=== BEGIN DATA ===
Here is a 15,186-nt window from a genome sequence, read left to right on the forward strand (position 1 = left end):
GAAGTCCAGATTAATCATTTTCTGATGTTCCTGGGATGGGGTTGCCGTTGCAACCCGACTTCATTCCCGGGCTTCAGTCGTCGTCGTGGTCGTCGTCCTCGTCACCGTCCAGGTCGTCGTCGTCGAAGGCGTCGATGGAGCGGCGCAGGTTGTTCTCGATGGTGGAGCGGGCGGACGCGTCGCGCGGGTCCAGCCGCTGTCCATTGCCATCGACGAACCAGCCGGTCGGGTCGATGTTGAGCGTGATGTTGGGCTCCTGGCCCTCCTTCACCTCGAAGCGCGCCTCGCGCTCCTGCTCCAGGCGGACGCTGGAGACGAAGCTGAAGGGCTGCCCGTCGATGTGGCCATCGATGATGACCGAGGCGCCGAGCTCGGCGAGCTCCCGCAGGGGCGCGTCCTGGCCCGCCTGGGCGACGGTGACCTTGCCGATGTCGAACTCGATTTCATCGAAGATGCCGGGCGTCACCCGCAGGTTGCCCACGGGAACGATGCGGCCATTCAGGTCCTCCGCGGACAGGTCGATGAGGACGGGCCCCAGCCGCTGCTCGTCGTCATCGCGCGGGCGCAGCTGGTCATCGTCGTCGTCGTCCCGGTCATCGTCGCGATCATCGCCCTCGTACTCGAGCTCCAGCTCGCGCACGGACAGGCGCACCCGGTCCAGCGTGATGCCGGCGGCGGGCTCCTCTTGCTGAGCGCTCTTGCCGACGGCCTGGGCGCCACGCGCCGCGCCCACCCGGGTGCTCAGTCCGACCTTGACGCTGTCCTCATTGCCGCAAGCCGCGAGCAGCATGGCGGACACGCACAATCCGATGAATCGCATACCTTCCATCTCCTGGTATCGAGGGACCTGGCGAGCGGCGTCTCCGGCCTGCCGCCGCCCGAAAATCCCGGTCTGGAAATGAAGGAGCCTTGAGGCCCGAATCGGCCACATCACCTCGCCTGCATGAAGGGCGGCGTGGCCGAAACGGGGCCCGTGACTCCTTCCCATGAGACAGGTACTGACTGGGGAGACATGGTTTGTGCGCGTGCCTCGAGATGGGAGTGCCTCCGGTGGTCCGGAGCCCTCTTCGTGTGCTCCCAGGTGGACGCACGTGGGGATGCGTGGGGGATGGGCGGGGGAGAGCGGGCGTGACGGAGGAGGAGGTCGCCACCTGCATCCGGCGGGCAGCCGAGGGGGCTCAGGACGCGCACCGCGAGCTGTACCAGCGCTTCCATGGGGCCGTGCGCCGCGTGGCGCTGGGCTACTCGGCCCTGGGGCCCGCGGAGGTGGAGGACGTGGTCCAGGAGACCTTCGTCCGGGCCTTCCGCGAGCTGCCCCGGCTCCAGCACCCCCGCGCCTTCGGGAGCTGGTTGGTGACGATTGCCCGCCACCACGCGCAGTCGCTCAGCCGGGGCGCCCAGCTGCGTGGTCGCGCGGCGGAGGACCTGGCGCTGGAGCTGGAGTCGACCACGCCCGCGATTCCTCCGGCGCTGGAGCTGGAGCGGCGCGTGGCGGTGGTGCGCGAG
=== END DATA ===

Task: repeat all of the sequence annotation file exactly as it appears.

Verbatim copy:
Here is a 15,186-nt window from a genome sequence, read left to right on the forward strand (position 1 = left end):
GAAGTCCAGATTAATCATTTTCTGATGTTCCTGGGATGGGGTTGCCGTTGCAACCCGACTTCATTCCCGGGCTTCAGTCGTCGTCGTGGTCGTCGTCCTCGTCACCGTCCAGGTCGTCGTCGTCGAAGGCGTCGATGGAGCGGCGCAGGTTGTTCTCGATGGTGGAGCGGGCGGACGCGTCGCGCGGGTCCAGCCGCTGTCCATTGCCATCGACGAACCAGCCGGTCGGGTCGATGTTGAGCGTGATGTTGGGCTCCTGGCCCTCCTTCACCTCGAAGCGCGCCTCGCGCTCCTGCTCCAGGCGGACGCTGGAGACGAAGCTGAAGGGCTGCCCGTCGATGTGGCCATCGATGATGACCGAGGCGCCGAGCTCGGCGAGCTCCCGCAGGGGCGCGTCCTGGCCCGCCTGGGCGACGGTGACCTTGCCGATGTCGAACTCGATTTCATCGAAGATGCCGGGCGTCACCCGCAGGTTGCCCACGGGAACGATGCGGCCATTCAGGTCCTCCGCGGACAGGTCGATGAGGACGGGCCCCAGCCGCTGCTCGTCGTCATCGCGCGGGCGCAGCTGGTCATCGTCGTCGTCGTCCCGGTCATCGTCGCGATCATCGCCCTCGTACTCGAGCTCCAGCTCGCGCACGGACAGGCGCACCCGGTCCAGCGTGATGCCGGCGGCGGGCTCCTCTTGCTGAGCGCTCTTGCCGACGGCCTGGGCGCCACGCGCCGCGCCCACCCGGGTGCTCAGTCCGACCTTGACGCTGTCCTCATTGCCGCAAGCCGCGAGCAGCATGGCGGACACGCACAATCCGATGAATCGCATACCTTCCATCTCCTGGTATCGAGGGACCTGGCGAGCGGCGTCTCCGGCCTGCCGCCGCCCGAAAATCCCGGTCTGGAAATGAAGGAGCCTTGAGGCCCGAATCGGCCACATCACCTCGCCTGCATGAAGGGCGGCGTGGCCGAAACGGGGCCCGTGACTCCTTCCCATGAGACAGGTACTGACTGGGGAGACATGGTTTGTGCGCGTGCCTCGAGATGGGAGTGCCTCCGGTGGTCCGGAGCCCTCTTCGTGTGCTCCCAGGTGGACGCACGTGGGGATGCGTGGGGGATGGGCGGGGGAGAGCGGGCGTGACGGAGGAGGAGGTCGCCACCTGCATCCGGCGGGCAGCCGAGGGGGCTCAGGACGCGCACCGCGAGCTGTACCAGCGCTTCCATGGGGCCGTGCGCCGCGTGGCGCTGGGCTACTCGGCCCTGGGGCCCGCGGAGGTGGAGGACGTGGTCCAGGAGACCTTCGTCCGGGCCTTCCGCGAGCTGCCCCGGCTCCAGCACCCCCGCGCCTTCGGGAGCTGGTTGGTGACGATTGCCCGCCACCACGCGCAGTCGCTCAGCCGGGGCGCCCAGCTGCGTGGTCGCGCGGCGGAGGACCTGGCGCTGGAGCTGGAGTCGACCACGCCCGCGATTCCTCCGGCGCTGGAGCTGGAGCGGCGCGTGGCGGTGGTGCGCGAG